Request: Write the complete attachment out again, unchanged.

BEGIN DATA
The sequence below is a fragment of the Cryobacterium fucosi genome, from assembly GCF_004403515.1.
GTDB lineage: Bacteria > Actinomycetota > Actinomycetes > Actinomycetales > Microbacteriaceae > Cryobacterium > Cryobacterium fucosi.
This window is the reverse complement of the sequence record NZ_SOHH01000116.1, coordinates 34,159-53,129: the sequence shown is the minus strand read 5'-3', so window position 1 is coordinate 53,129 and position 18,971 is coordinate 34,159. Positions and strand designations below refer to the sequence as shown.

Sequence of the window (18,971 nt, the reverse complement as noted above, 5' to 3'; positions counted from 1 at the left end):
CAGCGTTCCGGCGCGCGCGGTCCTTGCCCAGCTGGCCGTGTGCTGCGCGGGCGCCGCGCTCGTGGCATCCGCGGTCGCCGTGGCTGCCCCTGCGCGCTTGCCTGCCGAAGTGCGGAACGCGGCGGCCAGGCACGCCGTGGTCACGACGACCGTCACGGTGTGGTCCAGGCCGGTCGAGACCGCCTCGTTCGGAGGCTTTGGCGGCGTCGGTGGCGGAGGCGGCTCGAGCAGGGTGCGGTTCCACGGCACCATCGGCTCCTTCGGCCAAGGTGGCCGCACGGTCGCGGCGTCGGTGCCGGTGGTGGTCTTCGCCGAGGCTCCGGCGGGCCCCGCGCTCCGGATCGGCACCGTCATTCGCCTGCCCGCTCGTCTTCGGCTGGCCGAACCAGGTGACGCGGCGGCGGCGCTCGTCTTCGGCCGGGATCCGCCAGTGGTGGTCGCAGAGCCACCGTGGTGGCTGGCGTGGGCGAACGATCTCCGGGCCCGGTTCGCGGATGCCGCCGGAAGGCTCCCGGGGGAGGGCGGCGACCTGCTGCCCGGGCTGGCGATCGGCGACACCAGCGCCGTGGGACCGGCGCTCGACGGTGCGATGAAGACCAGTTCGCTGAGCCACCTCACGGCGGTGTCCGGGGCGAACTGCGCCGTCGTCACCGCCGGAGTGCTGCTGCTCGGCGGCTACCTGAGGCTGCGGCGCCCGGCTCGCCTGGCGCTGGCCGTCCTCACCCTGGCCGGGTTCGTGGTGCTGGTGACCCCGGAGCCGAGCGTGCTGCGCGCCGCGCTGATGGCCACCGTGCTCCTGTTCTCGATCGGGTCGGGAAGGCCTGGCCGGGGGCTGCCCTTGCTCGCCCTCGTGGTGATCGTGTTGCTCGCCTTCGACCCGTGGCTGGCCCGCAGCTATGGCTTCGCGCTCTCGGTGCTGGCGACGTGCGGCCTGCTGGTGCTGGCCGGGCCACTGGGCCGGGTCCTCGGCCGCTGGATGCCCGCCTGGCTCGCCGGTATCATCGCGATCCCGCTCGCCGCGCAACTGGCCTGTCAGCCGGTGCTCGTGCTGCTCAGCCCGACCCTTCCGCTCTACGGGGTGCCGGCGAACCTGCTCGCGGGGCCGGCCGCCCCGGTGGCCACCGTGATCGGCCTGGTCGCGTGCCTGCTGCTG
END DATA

The sequence below is a fragment of the Cryobacterium fucosi genome, from assembly GCF_004403515.1.
GTDB lineage: Bacteria > Actinomycetota > Actinomycetes > Actinomycetales > Microbacteriaceae > Cryobacterium > Cryobacterium fucosi.
This window is the reverse complement of the sequence record NZ_SOHH01000116.1, coordinates 34,159-53,129: the sequence shown is the minus strand read 5'-3', so window position 1 is coordinate 53,129 and position 18,971 is coordinate 34,159. Positions and strand designations below refer to the sequence as shown.

Sequence of the window (18,971 nt, the reverse complement as noted above, 5' to 3'; positions counted from 1 at the left end):
CAGCGTTCCGGCGCGCGCGGTCCTTGCCCAGCTGGCCGTGTGCTGCGCGGGCGCCGCGCTCGTGGCATCCGCGGTCGCCGTGGCTGCCCCTGCGCGCTTGCCTGCCGAAGTGCGGAACGCGGCGGCCAGGCACGCCGTGGTCACGACGACCGTCACGGTGTGGTCCAGGCCGGTCGAGACCGCCTCGTTCGGAGGCTTTGGCGGCGTCGGTGGCGGAGGCGGCTCGAGCAGGGTGCGGTTCCACGGCACCATCGGCTCCTTCGGCCAAGGTGGCCGCACGGTCGCGGCGTCGGTGCCGGTGGTGGTCTTCGCCGAGGCTCCGGCGGGCCCCGCGCTCCGGATCGGCACCGTCATTCGCCTGCCCGCTCGTCTTCGGCTGGCCGAACCAGGTGACGCGGCGGCGGCGCTCGTCTTCGGCCGGGATCCGCCAGTGGTGGTCGCAGAGCCACCGTGGTGGCTGGCGTGGGCGAACGATCTCCGGGCCCGGTTCGCGGATGCCGCCGGAAGGCTCCCGGGGGAGGGCGGCGACCTGCTGCCCGGGCTGGCGATCGGCGACACCAGCGCCGTGGGACCGGCGCTCGACGGTGCGATGAAGACCAGTTCGCTGAGCCACCTCACGGCGGTGTCCGGGGCGAACTGCGCCGTCGTCACCGCCGGAGTGCTGCTGCTCGGCGGCTACCTGAGGCTGCGGCGCCCGGCTCGCCTGGCGCTGGCCGTCCTCACCCTGGCCGGGTTCGTGGTGCTGGTGACCCCGGAGCCGAGCGTGCTGCGCGCCGCGCTGATGGCCACCGTGCTCCTGTTCTCGATCGGGTCGGGAAGGCCTGGCCGGGGGCTGCCCTTGCTCGCCCTCGTGGTGATCGTGTTGCTCGCCTTCGACCCGTGGCTGGCCCGCAGCTATGGCTTCGCGCTCTCGGTGCTGGCGACGTGCGGCCTGCTGGTGCTGGCCGGGCCACTGGGCCGGGTCCTCGGCCGCTGGATGCCCGCCTGGCTCGCCGGTATCATCGCGATCCCGCTCGCCGCGCAACTGGCCTGTCAGCCGGTGCTCGTGCTGCTCAGCCCGACCCTTCCGCTCTACGGGGTGCCGGCGAACCTGCTCGCGGGGCCGGCCGCCCCGGTGGCCACCGTGATCGGCCTGGTCGCGTGCCTGCTGCTG